MEKLENBURG, JACOB ẒEVI

MEKLENBURG, JACOB ẒEVI
MEKLENBURG, JACOB ẒEVI (1785–1865), rabbi and biblical commentator. Meklenburg was born in Inowroclaw, Poznania. Unwilling to enter the rabbinate, he engaged in business, but in 1831, after his business had failed, he accepted an invitation from the community of Koenigsberg to serve as their rabbi, and he remained there until his death. An opponent of religious reforms, he fought against the reformist ideas advocated in his community by Joseph Lewin Saalschuetz. Meklenburg's major work was a commentary on the Pentateuch, Ha-Ketav ve-ha-Kabbalah, in which he sought to demonstrate the conformity between the oral tradition and the written law. His commentary, which contains numerous original interpretations, was first published in Leipzig in 1839. It was reprinted twice during his lifetime, with his additions and included a German translation of the text of the Pentateuch based on Meklenburg's commentary, by Jonah Kossmann. A fourth printing was begun some time before Meklenburg's death, but was interrupted because of differences between the publisher and the printers. In 1880, Abraham   Berliner published a new edition with additional material from manuscripts left by the author. Meklenburg was also the author of a commentary on the prayer book, Iyyun Tefillah, first published in 1857 with the siddur of R. jacob lorbeerbaum of Lissa; it, too, was reprinted several times. A number of rabbinic works carry introductory notes or approbations by Meklenburg. -BIBLIOGRAPHY: D. Druck, in: Horeb, 4 (1937), 171–9; N. Ben-Menahem, in: Sinai, 65 (1969), 327–32. (Tovia Preschel)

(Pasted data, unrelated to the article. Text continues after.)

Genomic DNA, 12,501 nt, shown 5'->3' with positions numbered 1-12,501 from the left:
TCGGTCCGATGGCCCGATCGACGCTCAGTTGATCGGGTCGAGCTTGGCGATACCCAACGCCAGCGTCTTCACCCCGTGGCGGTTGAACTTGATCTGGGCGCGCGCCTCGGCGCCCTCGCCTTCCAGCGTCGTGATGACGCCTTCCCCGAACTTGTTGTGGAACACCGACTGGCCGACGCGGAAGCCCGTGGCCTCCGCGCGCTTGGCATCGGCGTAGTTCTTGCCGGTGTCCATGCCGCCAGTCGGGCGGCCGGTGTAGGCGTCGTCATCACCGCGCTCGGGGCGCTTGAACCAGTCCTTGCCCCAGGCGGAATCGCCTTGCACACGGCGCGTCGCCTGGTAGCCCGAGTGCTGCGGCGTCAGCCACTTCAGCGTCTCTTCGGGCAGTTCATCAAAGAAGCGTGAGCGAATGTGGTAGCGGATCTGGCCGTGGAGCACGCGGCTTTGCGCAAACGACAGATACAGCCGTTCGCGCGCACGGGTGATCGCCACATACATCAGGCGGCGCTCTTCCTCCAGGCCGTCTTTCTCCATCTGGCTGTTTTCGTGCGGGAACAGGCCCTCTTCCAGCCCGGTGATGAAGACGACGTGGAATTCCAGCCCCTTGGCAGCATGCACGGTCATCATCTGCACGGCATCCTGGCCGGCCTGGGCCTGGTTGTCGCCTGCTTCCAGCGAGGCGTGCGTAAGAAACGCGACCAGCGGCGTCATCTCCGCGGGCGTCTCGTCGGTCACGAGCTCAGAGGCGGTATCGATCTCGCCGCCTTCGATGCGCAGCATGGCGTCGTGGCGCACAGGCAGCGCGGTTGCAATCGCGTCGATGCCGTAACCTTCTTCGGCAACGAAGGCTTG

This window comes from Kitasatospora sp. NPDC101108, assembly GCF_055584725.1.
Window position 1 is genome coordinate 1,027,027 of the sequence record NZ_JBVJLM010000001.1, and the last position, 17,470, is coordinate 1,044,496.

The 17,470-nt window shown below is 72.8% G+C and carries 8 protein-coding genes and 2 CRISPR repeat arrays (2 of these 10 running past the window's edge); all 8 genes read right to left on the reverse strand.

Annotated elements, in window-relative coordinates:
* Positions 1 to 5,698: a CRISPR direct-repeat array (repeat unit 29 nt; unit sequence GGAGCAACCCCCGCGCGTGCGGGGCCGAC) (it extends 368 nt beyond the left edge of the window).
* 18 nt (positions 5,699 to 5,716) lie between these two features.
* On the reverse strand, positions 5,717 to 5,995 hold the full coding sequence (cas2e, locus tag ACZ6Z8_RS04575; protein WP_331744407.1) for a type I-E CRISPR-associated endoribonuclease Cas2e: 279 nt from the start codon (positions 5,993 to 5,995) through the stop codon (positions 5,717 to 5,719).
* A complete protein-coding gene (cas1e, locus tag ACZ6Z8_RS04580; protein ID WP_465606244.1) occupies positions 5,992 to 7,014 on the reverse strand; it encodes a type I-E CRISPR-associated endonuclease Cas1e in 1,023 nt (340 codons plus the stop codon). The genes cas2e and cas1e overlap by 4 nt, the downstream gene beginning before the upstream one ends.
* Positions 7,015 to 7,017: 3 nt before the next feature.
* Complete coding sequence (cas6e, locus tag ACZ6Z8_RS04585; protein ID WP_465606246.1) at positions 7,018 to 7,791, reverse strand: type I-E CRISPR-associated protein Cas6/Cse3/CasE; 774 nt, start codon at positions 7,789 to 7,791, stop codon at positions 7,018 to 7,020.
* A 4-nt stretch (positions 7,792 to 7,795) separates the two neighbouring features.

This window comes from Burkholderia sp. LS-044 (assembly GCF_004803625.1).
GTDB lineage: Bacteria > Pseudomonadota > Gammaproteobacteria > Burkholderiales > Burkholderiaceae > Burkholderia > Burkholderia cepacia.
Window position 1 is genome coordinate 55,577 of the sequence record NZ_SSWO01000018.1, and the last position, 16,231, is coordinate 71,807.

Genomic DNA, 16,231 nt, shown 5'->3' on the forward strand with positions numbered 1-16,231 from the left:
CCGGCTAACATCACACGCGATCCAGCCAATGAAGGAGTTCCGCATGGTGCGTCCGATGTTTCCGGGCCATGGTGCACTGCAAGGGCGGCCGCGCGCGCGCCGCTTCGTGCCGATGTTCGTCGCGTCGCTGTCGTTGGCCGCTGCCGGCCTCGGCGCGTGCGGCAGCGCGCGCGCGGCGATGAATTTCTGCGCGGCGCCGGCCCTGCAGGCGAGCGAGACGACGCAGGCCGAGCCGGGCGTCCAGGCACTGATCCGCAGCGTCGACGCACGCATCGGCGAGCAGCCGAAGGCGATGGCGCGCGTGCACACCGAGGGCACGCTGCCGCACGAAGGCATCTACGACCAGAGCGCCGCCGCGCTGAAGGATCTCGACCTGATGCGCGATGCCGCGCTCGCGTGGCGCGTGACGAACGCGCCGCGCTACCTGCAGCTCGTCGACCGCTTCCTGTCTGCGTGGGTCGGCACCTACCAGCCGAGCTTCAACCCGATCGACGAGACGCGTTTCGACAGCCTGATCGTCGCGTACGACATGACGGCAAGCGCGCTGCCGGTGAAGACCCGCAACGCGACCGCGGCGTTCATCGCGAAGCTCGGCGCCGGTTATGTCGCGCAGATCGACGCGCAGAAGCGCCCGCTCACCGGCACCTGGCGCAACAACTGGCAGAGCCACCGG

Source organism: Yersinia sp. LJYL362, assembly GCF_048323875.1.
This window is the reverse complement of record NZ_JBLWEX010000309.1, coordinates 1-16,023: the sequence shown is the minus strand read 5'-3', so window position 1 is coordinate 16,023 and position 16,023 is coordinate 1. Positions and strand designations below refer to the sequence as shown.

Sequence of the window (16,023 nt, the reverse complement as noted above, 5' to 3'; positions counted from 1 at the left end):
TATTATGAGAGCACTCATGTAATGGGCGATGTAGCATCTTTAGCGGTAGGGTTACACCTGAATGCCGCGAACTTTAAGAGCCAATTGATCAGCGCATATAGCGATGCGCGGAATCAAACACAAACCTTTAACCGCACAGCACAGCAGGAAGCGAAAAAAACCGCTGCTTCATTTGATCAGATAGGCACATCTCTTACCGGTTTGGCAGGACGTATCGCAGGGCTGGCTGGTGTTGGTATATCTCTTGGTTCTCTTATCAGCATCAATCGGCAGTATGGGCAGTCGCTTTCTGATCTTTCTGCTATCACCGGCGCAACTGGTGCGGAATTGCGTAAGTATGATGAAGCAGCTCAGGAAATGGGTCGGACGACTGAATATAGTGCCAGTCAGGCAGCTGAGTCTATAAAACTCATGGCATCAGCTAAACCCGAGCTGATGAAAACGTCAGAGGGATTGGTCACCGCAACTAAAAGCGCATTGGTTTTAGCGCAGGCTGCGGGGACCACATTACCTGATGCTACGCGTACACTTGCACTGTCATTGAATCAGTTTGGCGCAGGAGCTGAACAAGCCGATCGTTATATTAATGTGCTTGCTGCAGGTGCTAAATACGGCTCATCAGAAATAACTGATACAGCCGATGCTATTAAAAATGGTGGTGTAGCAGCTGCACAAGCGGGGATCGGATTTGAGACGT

Encyclopedia Judaica. 1971.

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  • PRAYER BOOKS — Books containing the texts of the customary daily prayers did not exist in ancient times. Sources of tannaitic and amoraic times take it as understood that prayer is by heart (e.g., Ber. 5:3–5; RH 4:5–6; Ta an. 2:2). In public prayer the reader… …   Encyclopedia of Judaism

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